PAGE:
Monday, September 24, 2012

No limits: Math, chess, reading, and acting are among new professor's loves

Rob Fisette majored in math in college, but he also spent a great deal of time studying English literature and working on theatre productions. He doesn’t believe in limiting himself—or others—to one discipline.

“My opinion of a liberal arts education is that smart people are smart people everywhere,” said Fisette, who is teaching mathematics at Randolph College this semester.  “They should be able to understand all the numeric aspects of life as well as all the artistic ones.”

“One of the main problems that students have in approaching math is this impression that they have things that they’re good at and things that they’re not good at,” he said. “They classify math in the category of things they aren’t good at because they’ve never had a good experience there.” Fisette hopes to change that for his students.

Fisette, a native of Rhode Island, attended a liberal arts college in Pennsylvania. While he had chosen to major in math, he also declared a major in English to help him keep up his love for reading. (His favorite author is Hubert Selby Jr.)

He began acting on stage when a college friend was producing “A Funny Thing Happened on the Way to the Forum.” He enjoyed the experience, so he continued participating in theatre. During his senior year, he directed a performance of “Sweeny Todd.”

He said there are many connections between the fields in which he studied and participated. “A lot of the skills that you develop in math really help in studying literature and analyzing problems in any field,” he said.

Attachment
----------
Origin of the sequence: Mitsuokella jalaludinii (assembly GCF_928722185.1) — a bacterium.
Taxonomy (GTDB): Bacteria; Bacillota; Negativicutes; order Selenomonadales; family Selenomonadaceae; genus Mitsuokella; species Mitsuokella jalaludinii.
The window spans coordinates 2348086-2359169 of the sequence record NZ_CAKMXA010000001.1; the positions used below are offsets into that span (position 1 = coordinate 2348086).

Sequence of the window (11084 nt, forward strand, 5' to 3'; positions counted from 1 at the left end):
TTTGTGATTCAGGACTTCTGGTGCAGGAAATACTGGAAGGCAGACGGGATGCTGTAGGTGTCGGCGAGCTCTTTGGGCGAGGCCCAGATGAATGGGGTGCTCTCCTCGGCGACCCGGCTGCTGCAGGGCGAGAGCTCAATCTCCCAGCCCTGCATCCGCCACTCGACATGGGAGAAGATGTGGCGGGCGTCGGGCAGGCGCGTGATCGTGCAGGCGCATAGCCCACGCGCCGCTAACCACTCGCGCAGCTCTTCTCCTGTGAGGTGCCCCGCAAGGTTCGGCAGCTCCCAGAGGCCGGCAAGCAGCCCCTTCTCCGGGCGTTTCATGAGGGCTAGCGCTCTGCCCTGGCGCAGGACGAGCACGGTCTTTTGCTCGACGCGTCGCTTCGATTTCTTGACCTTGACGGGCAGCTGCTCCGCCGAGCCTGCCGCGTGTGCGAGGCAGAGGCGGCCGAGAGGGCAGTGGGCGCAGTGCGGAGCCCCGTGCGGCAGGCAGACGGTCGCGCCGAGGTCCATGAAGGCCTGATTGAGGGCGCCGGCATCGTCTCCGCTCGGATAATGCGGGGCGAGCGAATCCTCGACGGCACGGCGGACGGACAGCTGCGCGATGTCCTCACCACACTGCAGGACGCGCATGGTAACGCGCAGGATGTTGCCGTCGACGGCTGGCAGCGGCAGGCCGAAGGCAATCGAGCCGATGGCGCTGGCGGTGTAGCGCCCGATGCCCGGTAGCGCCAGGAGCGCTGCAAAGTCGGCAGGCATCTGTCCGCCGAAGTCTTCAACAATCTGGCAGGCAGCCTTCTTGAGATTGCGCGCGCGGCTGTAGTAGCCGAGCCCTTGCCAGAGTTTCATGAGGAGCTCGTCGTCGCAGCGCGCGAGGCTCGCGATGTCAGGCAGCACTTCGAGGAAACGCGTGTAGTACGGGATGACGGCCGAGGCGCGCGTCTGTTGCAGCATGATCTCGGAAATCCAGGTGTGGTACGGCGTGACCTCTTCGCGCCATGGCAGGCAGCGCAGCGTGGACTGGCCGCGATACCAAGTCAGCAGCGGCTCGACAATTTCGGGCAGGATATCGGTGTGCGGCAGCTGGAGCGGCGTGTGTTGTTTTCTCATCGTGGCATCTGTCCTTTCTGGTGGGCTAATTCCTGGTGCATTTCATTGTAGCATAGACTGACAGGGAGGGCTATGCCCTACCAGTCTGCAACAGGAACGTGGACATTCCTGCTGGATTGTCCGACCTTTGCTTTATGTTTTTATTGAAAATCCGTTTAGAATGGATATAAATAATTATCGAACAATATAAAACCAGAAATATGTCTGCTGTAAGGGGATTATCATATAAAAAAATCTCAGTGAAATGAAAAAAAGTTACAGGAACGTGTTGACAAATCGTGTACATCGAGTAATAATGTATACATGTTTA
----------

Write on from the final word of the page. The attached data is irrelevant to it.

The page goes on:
For example, mathematics teaches the importance of breaking a problem into smaller component parts. “Rather than be overwhelmed by it, just break it down into small parts that are more manageable,” Fisette said. “This is applicable whether you’re analyzing a short story, or you have some role for a play that you're trying to figure out.”

After college, Fisette worked in a mailroom in Chicago. While there, he picked up chess as a hobby to keep his brain active and entertained. After a couple of years, he realized that he was missing school and mathematics, so he prepared for graduate school and attended the University of Oregon.  He wrote his dissertation about algebraic curves.

Fisette is teaching at Randolph this semester while mathematics professor Yesem Kurt is on sabbatical.

When he isn’t teaching, Fisette’s main hobby is chess, and he also enjoys cribbage, racquetball, reading, and biking.